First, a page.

As a brand, Virgin must be relatively easy for its employees to buy into. Whatever you may think about the number of seats on their trains, the company possesses an undeniable glamour. We don’t all have it quite so easy, but nevertheless it is almost always worth your while to encourage your employees to get behind your brand on social media – just make sure you define which company info is deemed confidential and should not be shared.

Coca-Cola – “Let the subject matter experts respond to negative posts. You may come across negative or disparaging posts about the Company or its brands, or see third parties trying to spark negative conversations. Unless you are a certified online spokesperson, avoid the temptation to react yourself. Pass the post(s) along to our official in‐market spokespersons who are trained to address such comments.

With over 130,000 direct employees worldwide, it stands to reason that Coca-Cola can spare the manpower to refer tricky social media situations to expert in-market spokespeople. Whether or not you can hire a dedicated team or team member to respond to unhappy customers on social media, we would certainly advise training at least one member of staff in how best to respond to complaints and criticisms.

This is a very sensible step to take, as it ensures the most volatile situations your brand encounters on social media are handled only by calm and trusted team-members, who would ideally feel a degree of distance from any negative comments made. Angry remarks are far less likely to elicit hasty responses if handling negativity is simply a part of the spokesperson’s job.

Some traits to look for in your in-market spokesperson or team:

  • Conflict-solving skills – including approachability, a sense of fairness and the ability to see both sides of a debate
  • Calmness under pressure – you can test this attribute out when you interview for the role
  • A meticulous approach – you’re looking for a candidate who takes as much time as they require to complete a task perfectly
  • Excellent English – to send an error-strewn apology message would be an affront to the customer and an embarrassment to the brand
  • Adherence to policy – this person needs to be willing and able to follow the company line to the letter

IBM – “Identify yourself – name and, when relevant, role at IBM – when you discuss IBM-related matters such as IBM products or services. You must make it clear that you are speaking for yourself and not on behalf of IBM.”

This point from IBM’s social media policy could well be the most valuable of all. More and more social media marketers are coming to view speaking through social media with a single, corporate voice in all situations as a mistake. Instead, they’re mixing their methods strategically – typically through attributing customer service communications to specific staff and keeping promotional posts anonymous.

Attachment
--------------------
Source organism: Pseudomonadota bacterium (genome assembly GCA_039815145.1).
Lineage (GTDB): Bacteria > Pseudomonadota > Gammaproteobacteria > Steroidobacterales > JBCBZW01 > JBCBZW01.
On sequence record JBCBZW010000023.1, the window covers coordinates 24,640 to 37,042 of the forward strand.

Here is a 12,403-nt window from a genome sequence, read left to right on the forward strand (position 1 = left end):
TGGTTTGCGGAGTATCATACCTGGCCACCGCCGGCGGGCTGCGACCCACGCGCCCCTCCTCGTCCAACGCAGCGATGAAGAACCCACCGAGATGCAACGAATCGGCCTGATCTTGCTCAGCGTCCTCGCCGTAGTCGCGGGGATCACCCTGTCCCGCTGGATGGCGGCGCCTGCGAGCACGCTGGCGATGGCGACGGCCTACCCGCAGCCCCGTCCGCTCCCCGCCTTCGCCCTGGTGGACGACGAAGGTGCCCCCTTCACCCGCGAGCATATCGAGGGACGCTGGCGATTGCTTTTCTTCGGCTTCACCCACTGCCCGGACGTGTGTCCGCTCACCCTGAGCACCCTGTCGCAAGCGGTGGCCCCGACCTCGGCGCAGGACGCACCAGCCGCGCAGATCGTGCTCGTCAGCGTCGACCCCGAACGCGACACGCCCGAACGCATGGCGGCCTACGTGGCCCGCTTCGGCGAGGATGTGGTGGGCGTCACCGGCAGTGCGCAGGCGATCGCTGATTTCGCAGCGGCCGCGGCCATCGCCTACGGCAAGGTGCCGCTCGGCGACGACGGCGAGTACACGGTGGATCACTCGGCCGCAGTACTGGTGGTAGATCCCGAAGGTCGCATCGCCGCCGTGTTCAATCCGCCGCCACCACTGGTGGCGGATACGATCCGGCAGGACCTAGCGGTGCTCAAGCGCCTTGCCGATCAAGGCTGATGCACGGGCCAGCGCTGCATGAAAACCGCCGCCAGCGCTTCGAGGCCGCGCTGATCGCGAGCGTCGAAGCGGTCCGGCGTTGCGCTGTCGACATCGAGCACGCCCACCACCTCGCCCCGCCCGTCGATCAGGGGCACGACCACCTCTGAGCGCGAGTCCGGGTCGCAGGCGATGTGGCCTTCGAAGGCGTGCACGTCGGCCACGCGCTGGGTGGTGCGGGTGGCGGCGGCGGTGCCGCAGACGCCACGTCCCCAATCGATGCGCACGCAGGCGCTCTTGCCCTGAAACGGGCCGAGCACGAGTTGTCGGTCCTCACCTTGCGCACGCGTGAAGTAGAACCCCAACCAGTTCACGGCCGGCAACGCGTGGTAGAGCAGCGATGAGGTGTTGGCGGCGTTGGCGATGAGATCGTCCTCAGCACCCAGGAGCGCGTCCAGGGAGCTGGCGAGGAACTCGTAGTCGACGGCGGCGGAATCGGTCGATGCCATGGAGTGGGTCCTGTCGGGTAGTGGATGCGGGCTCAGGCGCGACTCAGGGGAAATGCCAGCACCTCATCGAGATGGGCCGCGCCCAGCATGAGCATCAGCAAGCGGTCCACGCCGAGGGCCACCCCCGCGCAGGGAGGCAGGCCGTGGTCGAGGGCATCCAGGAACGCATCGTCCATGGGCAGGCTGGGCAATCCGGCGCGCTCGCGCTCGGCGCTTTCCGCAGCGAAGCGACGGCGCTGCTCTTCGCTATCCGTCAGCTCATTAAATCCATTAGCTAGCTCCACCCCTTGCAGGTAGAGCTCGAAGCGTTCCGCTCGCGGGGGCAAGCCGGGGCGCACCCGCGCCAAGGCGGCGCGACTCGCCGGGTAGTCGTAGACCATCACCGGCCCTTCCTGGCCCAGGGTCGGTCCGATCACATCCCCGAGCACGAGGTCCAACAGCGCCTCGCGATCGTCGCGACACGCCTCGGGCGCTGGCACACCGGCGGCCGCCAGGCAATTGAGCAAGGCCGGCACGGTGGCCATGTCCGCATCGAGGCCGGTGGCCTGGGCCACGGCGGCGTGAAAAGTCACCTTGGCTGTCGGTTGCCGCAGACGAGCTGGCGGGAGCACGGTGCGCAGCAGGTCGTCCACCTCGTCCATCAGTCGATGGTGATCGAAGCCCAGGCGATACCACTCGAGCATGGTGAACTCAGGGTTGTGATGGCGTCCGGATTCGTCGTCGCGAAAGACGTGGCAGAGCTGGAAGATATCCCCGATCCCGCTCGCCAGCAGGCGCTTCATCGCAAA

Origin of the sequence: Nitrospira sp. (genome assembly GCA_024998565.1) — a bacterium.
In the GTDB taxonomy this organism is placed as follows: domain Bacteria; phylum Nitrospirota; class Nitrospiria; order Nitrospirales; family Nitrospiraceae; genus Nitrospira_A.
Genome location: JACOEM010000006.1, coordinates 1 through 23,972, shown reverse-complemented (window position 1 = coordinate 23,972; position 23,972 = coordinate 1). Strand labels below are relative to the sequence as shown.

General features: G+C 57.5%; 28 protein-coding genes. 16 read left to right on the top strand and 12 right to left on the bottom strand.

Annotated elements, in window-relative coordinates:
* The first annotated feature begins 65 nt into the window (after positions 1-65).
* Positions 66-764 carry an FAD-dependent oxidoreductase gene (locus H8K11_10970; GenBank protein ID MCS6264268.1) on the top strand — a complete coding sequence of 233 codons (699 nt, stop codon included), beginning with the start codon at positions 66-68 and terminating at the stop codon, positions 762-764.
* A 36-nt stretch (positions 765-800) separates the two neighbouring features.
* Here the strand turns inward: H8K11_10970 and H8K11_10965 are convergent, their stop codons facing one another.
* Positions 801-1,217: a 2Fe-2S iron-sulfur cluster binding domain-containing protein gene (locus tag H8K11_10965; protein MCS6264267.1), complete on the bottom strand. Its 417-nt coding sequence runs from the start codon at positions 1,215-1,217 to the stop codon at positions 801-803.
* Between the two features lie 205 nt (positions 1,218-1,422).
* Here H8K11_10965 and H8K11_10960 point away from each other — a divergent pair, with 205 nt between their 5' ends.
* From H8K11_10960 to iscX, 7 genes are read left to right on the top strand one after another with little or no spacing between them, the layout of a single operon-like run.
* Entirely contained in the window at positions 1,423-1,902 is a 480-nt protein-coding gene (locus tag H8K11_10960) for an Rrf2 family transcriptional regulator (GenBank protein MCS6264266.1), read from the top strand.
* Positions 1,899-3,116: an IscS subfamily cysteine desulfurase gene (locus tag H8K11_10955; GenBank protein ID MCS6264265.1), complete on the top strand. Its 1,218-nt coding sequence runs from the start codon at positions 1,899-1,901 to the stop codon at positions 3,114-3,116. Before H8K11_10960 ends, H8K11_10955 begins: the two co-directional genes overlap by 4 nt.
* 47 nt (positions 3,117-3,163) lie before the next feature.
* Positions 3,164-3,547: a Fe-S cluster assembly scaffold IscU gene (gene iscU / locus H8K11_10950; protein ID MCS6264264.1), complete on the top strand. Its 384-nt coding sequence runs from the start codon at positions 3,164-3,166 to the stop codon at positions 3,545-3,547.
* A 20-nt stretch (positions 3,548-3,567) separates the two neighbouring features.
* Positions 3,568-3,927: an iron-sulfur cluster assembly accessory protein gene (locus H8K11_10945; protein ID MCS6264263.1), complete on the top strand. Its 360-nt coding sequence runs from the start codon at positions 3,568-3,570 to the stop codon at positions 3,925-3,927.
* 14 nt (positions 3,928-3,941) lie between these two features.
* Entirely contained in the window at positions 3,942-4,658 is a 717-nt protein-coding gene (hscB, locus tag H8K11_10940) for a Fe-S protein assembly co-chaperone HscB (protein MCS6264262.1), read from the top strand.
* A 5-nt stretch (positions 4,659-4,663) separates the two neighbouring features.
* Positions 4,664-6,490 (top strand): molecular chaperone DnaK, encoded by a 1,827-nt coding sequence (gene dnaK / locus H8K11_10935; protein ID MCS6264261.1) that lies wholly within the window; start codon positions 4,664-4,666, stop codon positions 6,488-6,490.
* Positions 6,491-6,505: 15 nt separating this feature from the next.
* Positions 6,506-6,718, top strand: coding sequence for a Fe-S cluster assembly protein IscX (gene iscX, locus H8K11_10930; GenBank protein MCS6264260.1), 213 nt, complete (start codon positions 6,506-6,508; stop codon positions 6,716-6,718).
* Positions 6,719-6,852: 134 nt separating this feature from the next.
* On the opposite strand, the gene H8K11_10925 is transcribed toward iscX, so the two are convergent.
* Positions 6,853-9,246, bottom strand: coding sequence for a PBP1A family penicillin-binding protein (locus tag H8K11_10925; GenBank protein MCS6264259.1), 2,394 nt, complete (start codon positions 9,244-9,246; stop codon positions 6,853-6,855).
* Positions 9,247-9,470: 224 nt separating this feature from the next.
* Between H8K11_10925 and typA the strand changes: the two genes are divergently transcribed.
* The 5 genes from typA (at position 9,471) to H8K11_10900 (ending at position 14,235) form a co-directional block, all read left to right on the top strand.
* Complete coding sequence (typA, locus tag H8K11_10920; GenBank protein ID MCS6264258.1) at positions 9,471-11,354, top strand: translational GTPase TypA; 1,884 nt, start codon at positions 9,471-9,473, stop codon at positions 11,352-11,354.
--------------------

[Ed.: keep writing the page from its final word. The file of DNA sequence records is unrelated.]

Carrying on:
Asking employees to sign off their social posts – whether made on a private or company profile – is a smart choice on a number of levels. For one thing, you’re establishing exactly where the responsibility for each communication lies; for another, you’re enforcing the notion that your brand, however large, is made up of real people, which instantly painting it in a more approachable light. What this boils down to is a simple and natural transposition of shop-floor norms onto a digital format.

Why do so many big brands publish their social media policies online?

However draconian you may be in enforcing your social media policy, your employees will make mistakes. Publishing your social media policy online makes it easier to reassure disappointed customers who have had a bad experience with your brand’s social media that the error was an aberration from company policy.
You can apologise to the customer, send them a link to your social media policy and point out where your rules have been contravened. Having proven your company-wide commitment to responsible social media conduct, you can then take steps to make things up to the customer, however you see fit.

Creating an employee social media policy of your own

Bearing all of the above examples in mind, here are a few steps which will get you well on the way to creating an employee social media policy for your own brand:

  • Take a cue from the leading brands in your industry – Try doing a Google search for “[Brand name] social media policy”; there’s a very good chance that at least one of the leaders in your field will have published their social media policy online. Many of the points will likely be pertinent to your brand too. Don’t be afraid to copy ideas.
  • Tailor your plan to your workforce – How much can you realistically expect of your workforce, in terms of extra effort to promote your brand, independence of judgement and ability to adhere to your policy? Your plan won’t work out if you’re asking too much.
  • Discuss the policy with everyone affected – By making all affected parties aware of your social policy and providing them with an opportunity to express their thoughts in a formal discussion, you can identify any potential sticking points and uncover new strategic opportunities.
  • Be flexible – Social media changes fast, and you should be ready to follow suit.